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Kurbaan's music scores

By Sukanya Verma
October 21, 2009 15:55 IST
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The Kurbaan posterAditya Chopra's Fanaa and New York combined the conflicting themes of romance and terrorism to box office uplifting results. Taking a break from candy floss capers, filmmaker Karan Johar, too, strives to achieve the same with his serious albeit sleek production, Kurbaan.

Directed by Rensil D'Silva, best known for his scriptwriting skills in Rang De Basanti, the tense drama features Bollywood's 'It' couple-Saif Ali Khan and Kareena Kapoor. 

While the posters and trailer of Kurbaan drew expected attention, the soundtrack by the affable duo of Salim-Sulaiman along with the inventive penmanship of Prasoon Joshi is keenly melodious and instantly appealing. 

Kurbaan makes a promising and lilting beginning with the silvery Shukran allah. Fresh and breezy, Shukran allah celebrates the novelty of a young romance and bursting emotions with generous help from Sonu Nigam and Shreya Ghosal's delicate delivery. This one's a keeper.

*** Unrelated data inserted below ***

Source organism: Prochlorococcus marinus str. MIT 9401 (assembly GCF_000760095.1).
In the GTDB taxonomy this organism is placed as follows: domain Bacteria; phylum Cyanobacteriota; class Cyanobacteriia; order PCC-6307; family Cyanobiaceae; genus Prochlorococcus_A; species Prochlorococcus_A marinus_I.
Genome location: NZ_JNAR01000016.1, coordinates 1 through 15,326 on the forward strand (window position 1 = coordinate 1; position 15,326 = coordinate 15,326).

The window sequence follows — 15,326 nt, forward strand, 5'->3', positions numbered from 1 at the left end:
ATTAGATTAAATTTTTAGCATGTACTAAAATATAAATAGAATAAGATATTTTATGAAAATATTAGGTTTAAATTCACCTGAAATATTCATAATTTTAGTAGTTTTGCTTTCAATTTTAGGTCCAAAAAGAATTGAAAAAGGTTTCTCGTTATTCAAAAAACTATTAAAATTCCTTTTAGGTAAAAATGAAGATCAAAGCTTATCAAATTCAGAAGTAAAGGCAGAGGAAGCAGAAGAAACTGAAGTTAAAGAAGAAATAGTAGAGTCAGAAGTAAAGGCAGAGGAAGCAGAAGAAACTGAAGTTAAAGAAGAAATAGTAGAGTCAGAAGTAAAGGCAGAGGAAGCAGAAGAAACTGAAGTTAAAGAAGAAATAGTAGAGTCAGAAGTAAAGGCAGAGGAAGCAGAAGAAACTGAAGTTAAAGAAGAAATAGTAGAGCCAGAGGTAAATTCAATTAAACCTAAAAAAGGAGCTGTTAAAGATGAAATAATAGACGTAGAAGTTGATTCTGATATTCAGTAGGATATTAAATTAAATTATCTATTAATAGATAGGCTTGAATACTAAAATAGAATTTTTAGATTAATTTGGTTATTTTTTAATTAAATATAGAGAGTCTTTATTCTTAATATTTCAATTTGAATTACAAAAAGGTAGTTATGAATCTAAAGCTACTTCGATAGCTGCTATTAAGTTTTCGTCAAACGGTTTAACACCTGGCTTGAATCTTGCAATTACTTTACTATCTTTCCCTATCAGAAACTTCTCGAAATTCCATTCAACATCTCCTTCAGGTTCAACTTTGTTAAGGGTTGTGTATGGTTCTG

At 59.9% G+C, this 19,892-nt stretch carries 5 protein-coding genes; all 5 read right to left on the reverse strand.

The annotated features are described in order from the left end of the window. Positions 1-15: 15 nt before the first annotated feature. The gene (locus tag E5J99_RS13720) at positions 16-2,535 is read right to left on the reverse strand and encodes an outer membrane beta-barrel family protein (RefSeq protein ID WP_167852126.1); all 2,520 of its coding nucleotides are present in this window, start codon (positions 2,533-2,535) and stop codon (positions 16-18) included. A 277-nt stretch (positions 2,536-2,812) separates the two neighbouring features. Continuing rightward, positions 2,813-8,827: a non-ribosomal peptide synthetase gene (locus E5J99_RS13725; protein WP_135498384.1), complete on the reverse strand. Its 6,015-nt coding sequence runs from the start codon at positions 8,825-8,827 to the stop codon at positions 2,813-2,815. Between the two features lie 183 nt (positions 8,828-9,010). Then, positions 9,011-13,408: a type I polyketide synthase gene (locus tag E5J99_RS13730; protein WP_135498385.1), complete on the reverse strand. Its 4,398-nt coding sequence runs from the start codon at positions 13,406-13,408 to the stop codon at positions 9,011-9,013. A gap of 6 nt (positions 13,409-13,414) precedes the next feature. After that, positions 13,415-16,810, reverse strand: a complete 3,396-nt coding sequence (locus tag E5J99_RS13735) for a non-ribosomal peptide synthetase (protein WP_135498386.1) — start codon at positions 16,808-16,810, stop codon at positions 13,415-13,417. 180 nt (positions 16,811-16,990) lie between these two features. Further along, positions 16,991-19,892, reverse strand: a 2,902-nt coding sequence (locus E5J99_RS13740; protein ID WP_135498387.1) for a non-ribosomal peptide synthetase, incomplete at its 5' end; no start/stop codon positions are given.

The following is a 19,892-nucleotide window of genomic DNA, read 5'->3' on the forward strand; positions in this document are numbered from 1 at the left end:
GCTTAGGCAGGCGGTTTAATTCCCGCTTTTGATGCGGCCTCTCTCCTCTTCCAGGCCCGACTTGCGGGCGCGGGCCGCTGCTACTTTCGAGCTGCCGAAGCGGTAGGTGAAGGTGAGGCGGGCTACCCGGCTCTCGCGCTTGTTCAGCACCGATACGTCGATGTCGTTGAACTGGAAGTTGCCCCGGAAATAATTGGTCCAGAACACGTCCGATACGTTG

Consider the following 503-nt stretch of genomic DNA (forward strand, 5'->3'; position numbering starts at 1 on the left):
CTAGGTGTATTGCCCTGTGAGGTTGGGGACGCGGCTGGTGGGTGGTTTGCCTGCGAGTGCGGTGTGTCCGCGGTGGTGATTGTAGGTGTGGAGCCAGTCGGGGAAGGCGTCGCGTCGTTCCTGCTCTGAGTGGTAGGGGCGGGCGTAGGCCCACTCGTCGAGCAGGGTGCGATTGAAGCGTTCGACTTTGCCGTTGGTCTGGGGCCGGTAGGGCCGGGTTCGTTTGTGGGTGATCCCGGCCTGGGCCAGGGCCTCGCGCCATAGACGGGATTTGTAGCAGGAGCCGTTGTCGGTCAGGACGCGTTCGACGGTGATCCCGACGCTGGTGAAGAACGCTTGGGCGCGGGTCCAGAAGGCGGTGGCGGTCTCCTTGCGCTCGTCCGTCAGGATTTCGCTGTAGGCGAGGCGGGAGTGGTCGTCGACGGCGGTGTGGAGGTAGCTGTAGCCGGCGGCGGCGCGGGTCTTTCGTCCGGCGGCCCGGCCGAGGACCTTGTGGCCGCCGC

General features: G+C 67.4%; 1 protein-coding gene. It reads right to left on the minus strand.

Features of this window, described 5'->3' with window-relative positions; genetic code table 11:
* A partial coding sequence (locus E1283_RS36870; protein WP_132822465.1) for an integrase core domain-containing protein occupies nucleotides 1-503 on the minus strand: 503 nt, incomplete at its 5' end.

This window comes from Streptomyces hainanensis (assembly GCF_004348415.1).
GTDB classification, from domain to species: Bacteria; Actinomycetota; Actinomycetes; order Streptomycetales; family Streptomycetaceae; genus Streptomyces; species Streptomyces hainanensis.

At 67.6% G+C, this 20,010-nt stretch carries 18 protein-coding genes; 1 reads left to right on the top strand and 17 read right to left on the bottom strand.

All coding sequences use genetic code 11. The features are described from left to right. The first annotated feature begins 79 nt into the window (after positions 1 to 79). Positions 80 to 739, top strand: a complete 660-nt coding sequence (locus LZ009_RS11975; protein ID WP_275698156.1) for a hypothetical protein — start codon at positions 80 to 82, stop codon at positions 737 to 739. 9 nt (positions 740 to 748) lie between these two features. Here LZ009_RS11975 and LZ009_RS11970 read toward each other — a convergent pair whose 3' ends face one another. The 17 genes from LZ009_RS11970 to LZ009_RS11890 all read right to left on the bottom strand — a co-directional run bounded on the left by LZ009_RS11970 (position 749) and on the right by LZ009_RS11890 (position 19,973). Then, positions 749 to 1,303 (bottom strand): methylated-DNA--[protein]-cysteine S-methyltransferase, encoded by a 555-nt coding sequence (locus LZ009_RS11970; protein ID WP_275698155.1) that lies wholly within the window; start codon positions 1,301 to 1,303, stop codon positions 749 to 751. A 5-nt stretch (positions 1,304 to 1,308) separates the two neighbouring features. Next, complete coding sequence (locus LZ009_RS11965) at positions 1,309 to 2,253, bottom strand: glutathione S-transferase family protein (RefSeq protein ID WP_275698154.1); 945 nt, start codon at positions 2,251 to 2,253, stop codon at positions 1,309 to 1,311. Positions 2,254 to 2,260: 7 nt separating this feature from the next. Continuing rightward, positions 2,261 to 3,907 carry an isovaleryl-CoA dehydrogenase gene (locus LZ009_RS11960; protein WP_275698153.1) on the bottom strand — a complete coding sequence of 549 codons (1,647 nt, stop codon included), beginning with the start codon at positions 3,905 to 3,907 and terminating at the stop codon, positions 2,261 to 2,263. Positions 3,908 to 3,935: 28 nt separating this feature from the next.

The rustic vocal brilliance of Sukhwinder Singh and Kailash Kher join forces fervently praying for divine intervention in Dua hai, a characteristically Salim-Sulaiman creation. Even as the arrangement and chorus pattern is often reminiscent of Kaal's Tauba Tauba, the collective enthusiasm of the afore-mentioned singers keeps the momentum going.

After Chak De! India's Maula mere lele meri jaan, Salim Merchant returns to passionately croon Ali maula, yet another intense track involving spiritual invoking and philosophical musings. In keeping with the film's somber subject, Ali Maula effectively alternates between hard-hitting and despondent. The remix, for a change, works even better than the original with its neatly-paced thumps and edgy sound mixing.

The ethnic lounge feel is resonant in Shruthi Pathak's pitch perfect rendition of Rasiya, a tasteful, poetic reading on the art and aesthetics of love-making. The composers keep it minimalistic yet stylish allowing Pathak's husky sexiness to flow unobstructed, resulting in one sensual number.

As witnessed in Jame Raho (Taare Zameen Par) and Tashan ve (Tashan) high-octane solos are a Vishal Dadlani speciality. The dynamic musician hits another electrifying peak with Kurbaan hua. While the song is bound to work better as a theatrical enhancement in the film, Dadlani gets brownie points for not going over the top and swinging this semi-rock ditty with his measured energy and well-timed highlighting.

A compact soundtrack with a mix of sweet-sounding and soul-stirring melodies to offer, Kurbaan is worth sacrificing a few bucks at a music shop counter.

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Sukanya Verma in Mumbai